Recipe… Tangy green tomatoes

Aaahh… Winter! It’s that time of the year when the foodie in me stirs up and begins salivating at the array of veggies available at the market-place. The avid non vegetarian me slinks into hibernation, there to stay till the leaves on the trees begin to receive a coat of fresh green paint.
The other day I was almost on the verge of breaking into a jig to see green unripe tomatoes at the marketplace. Brought back a few memories of childhood winters in Ranchi when Maa used to make a mish-mash chutney using the raw green tomatoes that had the tanginess of the tomatoes as well as the spiciness of mustard and spread like a warm coat inside to keep the Ranchi chill at bay.
So I bought half a kilo of the tomatoes and decided to experiment with the same checking out a few recipes on the net. While my aim is to ultimately make what Maa used to make, I decided to first try a recipe that took my fancy on the internet. So here it is, though, I have made my own alterations and changed the measurements to suit my taste buds.
Raw green tomatoes : 4, diced into small pieces.
Ginger : a small piece. I chose one not bigger in size and than top phalanx of my little finger.
Garlic : 3-4 pods, diced into little bits.
Green chilli : I love things spiced up and hence put 3 big ones, slit through the middle.
Onion : 1 small one, chopped fine so that it gets fried properly.
White mustard seeds : 1 teaspoon, barely full
Coriander seeds : I simply love their flavour and so never compromise on the quantity of coriander seeds.
Coriander leaves : a fistful, de-stemmed and kept ready for use at later stage.

Having raised the temperature of white oil ( 2-3 tablespoons of any variety would suffice) to smoking levels, I hurriedly threw the coriander seeds, white mustard and green chillies into the oil. As they crackled and the pungency of the chillies had been slightly neutralized by the hot oil, I added the chopped onions, ginger and garlic and picked up the metal flat spoon, which I have always had a fancy for ever since my childhood because of a very slight resemblance of it to that of the Durga’s trishul, albeit the jointed end.

Running the flat spoon briskly through all those ingredients bubbling in the hot oil, I tried to ensure that they do not stick to the bottom of the pan and get a chance to be fried evenly. When the onion had turned a lustrous shade of white, I added the salt before throwing in all the chopped green tomatoes into the deep bottom pan.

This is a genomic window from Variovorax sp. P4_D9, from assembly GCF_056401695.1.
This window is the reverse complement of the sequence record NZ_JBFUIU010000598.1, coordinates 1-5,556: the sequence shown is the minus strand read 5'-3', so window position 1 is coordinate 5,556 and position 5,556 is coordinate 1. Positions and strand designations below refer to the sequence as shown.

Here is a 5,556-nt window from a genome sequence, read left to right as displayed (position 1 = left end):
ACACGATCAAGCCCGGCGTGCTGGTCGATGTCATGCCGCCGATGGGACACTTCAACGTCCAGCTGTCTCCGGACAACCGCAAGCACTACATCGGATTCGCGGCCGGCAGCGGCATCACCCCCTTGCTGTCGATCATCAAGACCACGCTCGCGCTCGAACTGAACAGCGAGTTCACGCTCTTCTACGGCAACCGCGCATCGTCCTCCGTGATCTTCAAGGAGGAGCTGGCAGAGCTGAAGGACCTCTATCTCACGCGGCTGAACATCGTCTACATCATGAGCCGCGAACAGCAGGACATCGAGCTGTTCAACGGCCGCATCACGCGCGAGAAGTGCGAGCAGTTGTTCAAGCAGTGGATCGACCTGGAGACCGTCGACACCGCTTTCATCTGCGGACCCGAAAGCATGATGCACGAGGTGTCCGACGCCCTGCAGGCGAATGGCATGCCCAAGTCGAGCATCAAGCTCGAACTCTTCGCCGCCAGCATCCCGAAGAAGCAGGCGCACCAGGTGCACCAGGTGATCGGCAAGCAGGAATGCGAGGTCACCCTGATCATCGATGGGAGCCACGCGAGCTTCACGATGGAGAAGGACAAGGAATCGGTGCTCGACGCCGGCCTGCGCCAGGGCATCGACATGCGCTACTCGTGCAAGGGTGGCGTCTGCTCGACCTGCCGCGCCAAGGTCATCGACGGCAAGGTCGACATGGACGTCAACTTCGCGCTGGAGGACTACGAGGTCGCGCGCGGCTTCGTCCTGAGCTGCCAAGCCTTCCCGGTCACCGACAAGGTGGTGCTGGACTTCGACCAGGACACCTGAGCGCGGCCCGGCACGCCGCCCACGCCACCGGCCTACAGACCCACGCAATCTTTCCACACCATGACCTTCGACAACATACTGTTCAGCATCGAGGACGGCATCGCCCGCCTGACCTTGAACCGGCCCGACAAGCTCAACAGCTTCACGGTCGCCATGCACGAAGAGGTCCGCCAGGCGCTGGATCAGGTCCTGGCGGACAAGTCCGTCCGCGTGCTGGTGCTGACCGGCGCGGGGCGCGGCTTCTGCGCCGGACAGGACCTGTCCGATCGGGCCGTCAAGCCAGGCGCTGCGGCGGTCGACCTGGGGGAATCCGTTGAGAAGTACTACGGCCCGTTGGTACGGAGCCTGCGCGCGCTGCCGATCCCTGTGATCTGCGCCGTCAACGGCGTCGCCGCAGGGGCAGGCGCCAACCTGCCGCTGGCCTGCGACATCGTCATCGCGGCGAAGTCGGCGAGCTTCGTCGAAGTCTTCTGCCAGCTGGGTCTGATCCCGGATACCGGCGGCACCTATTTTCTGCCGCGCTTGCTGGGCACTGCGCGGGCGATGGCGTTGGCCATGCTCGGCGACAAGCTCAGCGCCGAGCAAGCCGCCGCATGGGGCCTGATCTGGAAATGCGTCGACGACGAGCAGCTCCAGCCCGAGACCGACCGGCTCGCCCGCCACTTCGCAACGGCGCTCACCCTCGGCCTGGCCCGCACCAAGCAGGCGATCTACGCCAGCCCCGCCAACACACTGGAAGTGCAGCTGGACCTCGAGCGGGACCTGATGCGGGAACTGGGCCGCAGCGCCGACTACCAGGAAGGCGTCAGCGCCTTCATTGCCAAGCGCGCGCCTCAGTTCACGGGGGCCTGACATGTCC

A few vigorous shake to all the ingredients in the pan ensured that the ingredients got mixed up thoroughly and the hot oil managed to reach all the ingredients in the pan fairly evenly. Within a few minutes, the green colour of the tomato had begun to wane and the juices from the tomato had begun to make its presence felt. It was time to add some water, cover the pan and let everything cook in the steam.
While the ingredients were subjected to the sauna in the pan, I plugged in the mixer and threw the fistful of coriander leaves into the mixer jar. Along with that I added a liberal dosage of liquid jaggery into the mixer jar. Jaggery is supposed to be healthier than sugar and so doesn’t make the heart heavy with guilt as you tuck into the food. Thereafter the cooked Mish mash goes into the mixer and we are ready for the final round.
A minute or two of pounding and stirring inside the mixer produced a chutney that was, quite eatable!
The chutney can be eaten as a side accompaniment with cutlets and fries but I have found it to go wonderfully well as a sauce for pasta! The quintessential Bengali in me, however, found the best pairing – as an accompaniment to hot koraishutir kochuri!

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Author: gdutta17

Born in the year 1968, my childhood was spent amidst the beautiful scenic landscape of a small town in India, Ranchi. Though an engineer by qualification, reading, writing and cooking are my passions. Another thing that I am passionate about is my country, India. As they say, a lifetime is probably not enough to explore the whole of India. Currently based in Kolkata, I can be reached at gdutta17@gmail.com.

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